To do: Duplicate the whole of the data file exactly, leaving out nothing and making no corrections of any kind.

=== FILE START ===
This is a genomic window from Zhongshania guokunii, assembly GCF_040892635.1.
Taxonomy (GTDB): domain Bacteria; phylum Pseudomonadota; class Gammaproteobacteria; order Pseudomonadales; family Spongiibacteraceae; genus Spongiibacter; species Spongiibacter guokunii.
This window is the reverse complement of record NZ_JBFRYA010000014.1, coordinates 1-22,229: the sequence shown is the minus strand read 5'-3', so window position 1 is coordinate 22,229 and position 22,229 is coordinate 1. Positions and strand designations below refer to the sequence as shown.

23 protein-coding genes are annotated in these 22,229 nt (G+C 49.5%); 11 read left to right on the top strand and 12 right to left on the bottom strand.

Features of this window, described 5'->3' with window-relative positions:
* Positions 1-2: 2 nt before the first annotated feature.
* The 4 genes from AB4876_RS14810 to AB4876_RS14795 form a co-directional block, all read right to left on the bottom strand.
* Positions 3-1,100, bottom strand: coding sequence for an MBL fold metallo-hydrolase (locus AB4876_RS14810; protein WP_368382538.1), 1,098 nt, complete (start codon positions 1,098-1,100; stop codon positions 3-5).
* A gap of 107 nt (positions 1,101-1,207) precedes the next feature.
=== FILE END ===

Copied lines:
This is a genomic window from Zhongshania guokunii, assembly GCF_040892635.1.
Taxonomy (GTDB): domain Bacteria; phylum Pseudomonadota; class Gammaproteobacteria; order Pseudomonadales; family Spongiibacteraceae; genus Spongiibacter; species Spongiibacter guokunii.
This window is the reverse complement of record NZ_JBFRYA010000014.1, coordinates 1-22,229: the sequence shown is the minus strand read 5'-3', so window position 1 is coordinate 22,229 and position 22,229 is coordinate 1. Positions and strand designations below refer to the sequence as shown.

23 protein-coding genes are annotated in these 22,229 nt (G+C 49.5%); 11 read left to right on the top strand and 12 right to left on the bottom strand.

Features of this window, described 5'->3' with window-relative positions:
* Positions 1-2: 2 nt before the first annotated feature.
* The 4 genes from AB4876_RS14810 to AB4876_RS14795 form a co-directional block, all read right to left on the bottom strand.
* Positions 3-1,100, bottom strand: coding sequence for an MBL fold metallo-hydrolase (locus AB4876_RS14810; protein WP_368382538.1), 1,098 nt, complete (start codon positions 1,098-1,100; stop codon positions 3-5).
* A gap of 107 nt (positions 1,101-1,207) precedes the next feature.